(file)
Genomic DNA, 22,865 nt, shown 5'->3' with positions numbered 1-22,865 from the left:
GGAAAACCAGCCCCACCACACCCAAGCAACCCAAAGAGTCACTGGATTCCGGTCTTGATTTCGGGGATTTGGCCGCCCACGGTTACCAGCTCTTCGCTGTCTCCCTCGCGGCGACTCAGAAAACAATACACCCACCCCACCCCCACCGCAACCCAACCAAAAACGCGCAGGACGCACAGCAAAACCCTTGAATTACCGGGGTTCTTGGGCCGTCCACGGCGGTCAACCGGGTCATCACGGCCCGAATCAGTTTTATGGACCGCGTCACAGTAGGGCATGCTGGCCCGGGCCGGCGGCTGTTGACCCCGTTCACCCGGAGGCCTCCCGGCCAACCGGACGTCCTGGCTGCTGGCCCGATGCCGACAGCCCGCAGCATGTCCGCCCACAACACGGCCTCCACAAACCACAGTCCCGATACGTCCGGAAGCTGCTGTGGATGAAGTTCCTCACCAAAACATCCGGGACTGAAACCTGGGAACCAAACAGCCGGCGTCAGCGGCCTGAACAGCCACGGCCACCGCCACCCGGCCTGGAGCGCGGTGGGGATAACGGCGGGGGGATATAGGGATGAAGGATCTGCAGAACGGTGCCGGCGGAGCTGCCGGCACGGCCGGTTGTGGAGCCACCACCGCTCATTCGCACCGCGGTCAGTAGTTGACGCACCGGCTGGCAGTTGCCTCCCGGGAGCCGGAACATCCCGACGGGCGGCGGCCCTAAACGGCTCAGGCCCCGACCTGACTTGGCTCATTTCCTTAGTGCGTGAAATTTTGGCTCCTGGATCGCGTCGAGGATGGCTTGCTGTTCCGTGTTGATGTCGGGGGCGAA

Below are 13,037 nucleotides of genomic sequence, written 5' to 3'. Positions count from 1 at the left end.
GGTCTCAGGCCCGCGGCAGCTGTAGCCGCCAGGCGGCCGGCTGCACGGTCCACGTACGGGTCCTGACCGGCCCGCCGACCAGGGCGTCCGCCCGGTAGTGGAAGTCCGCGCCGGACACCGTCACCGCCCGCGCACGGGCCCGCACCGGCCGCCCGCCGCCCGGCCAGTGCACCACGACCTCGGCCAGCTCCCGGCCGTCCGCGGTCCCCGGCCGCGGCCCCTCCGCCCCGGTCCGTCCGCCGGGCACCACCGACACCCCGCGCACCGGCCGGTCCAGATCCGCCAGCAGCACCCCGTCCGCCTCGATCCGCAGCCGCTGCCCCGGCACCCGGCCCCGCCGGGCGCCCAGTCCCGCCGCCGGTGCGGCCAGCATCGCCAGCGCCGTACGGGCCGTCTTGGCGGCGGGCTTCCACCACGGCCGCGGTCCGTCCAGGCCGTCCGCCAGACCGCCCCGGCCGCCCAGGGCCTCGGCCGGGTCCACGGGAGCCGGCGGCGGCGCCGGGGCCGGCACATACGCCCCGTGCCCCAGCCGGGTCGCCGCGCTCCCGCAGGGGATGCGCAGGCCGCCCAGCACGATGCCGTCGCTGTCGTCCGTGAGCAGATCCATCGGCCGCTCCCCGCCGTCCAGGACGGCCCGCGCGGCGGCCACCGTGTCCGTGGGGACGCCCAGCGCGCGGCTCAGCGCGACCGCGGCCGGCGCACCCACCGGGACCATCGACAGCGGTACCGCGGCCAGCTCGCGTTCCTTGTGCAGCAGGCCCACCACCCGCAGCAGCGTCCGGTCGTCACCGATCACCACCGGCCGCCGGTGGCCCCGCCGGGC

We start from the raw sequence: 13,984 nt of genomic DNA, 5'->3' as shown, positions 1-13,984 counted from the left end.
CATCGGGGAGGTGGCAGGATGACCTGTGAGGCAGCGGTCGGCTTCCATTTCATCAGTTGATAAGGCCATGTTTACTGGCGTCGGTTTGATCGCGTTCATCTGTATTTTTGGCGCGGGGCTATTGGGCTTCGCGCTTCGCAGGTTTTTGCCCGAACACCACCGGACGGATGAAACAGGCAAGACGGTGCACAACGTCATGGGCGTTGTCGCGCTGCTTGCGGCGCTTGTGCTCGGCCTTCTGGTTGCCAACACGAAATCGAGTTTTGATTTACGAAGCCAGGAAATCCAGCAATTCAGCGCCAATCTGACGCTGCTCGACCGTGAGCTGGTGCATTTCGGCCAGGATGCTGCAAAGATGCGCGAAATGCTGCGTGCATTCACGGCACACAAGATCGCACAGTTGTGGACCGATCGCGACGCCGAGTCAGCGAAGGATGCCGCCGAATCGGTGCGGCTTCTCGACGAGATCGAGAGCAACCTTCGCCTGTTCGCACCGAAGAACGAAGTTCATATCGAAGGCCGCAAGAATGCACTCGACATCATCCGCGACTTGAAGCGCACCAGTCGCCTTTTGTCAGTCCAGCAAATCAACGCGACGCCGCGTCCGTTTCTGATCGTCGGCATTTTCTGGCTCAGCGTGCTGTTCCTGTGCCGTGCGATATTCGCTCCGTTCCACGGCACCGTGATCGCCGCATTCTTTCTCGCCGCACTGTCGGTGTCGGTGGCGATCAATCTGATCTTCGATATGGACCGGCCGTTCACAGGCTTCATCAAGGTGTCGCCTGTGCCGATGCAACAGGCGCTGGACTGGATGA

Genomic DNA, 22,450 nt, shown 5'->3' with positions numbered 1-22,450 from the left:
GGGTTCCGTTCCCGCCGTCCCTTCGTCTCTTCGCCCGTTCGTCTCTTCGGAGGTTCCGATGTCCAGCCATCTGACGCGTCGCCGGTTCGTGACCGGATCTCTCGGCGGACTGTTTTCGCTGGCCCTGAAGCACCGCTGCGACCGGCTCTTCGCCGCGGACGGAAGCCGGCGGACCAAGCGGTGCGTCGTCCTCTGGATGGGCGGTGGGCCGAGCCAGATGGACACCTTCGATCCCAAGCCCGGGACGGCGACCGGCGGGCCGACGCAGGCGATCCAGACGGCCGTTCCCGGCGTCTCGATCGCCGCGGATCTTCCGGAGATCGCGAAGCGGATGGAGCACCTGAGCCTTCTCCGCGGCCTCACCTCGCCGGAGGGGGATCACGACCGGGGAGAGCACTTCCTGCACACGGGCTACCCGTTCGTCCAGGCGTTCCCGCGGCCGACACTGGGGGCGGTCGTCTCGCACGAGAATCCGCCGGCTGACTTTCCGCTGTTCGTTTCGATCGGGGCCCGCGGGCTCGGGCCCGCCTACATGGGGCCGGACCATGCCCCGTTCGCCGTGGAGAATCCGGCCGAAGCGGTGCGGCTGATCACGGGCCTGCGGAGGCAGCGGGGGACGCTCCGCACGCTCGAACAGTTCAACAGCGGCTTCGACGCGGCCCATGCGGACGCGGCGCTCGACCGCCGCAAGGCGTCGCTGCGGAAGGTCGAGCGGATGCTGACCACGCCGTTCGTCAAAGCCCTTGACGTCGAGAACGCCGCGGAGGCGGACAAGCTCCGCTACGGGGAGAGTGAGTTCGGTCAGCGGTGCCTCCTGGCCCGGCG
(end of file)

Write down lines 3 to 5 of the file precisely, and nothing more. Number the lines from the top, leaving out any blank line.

Below are 13,037 nucleotides of genomic sequence, written 5' to 3'. Positions count from 1 at the left end.
GGTCTCAGGCCCGCGGCAGCTGTAGCCGCCAGGCGGCCGGCTGCACGGTCCACGTACGGGTCCTGACCGGCCCGCCGACCAGGGCGTCCGCCCGGTAGTGGAAGTCCGCGCCGGACACCGTCACCGCCCGCGCACGGGCCCGCACCGGCCGCCCGCCGCCCGGCCAGTGCACCACGACCTCGGCCAGCTCCCGGCCGTCCGCGGTCCCCGGCCGCGGCCCCTCCGCCCCGGTCCGTCCGCCGGGCACCACCGACACCCCGCGCACCGGCCGGTCCAGATCCGCCAGCAGCACCCCGTCCGCCTCGATCCGCAGCCGCTGCCCCGGCACCCGGCCCCGCCGGGCGCCCAGTCCCGCCGCCGGTGCGGCCAGCATCGCCAGCGCCGTACGGGCCGTCTTGGCGGCGGGCTTCCACCACGGCCGCGGTCCGTCCAGGCCGTCCGCCAGACCGCCCCGGCCGCCCAGGGCCTCGGCCGGGTCCACGGGAGCCGGCGGCGGCGCCGGGGCCGGCACATACGCCCCGTGCCCCAGCCGGGTCGCCGCGCTCCCGCAGGGGATGCGCAGGCCGCCCAGCACGATGCCGTCGCTGTCGTCCGTGAGCAGATCCATCGGCCGCTCCCCGCCGTCCAGGACGGCCCGCGCGGCGGCCACCGTGTCCGTGGGGACGCCCAGCGCGCGGCTCAGCGCGACCGCGGCCGGCGCACCCACCGGGACCATCGACAGCGGTACCGCGGCCAGCTCGCGTTCCTTGTGCAGCAGGCCCACCACCCGCAGCAGCGTCCGGTCGTCACCGATCACCACCGGCCGCCGGTGGCCCCGCCGGGC

We start from the raw sequence: 13,984 nt of genomic DNA, 5'->3' as shown, positions 1-13,984 counted from the left end.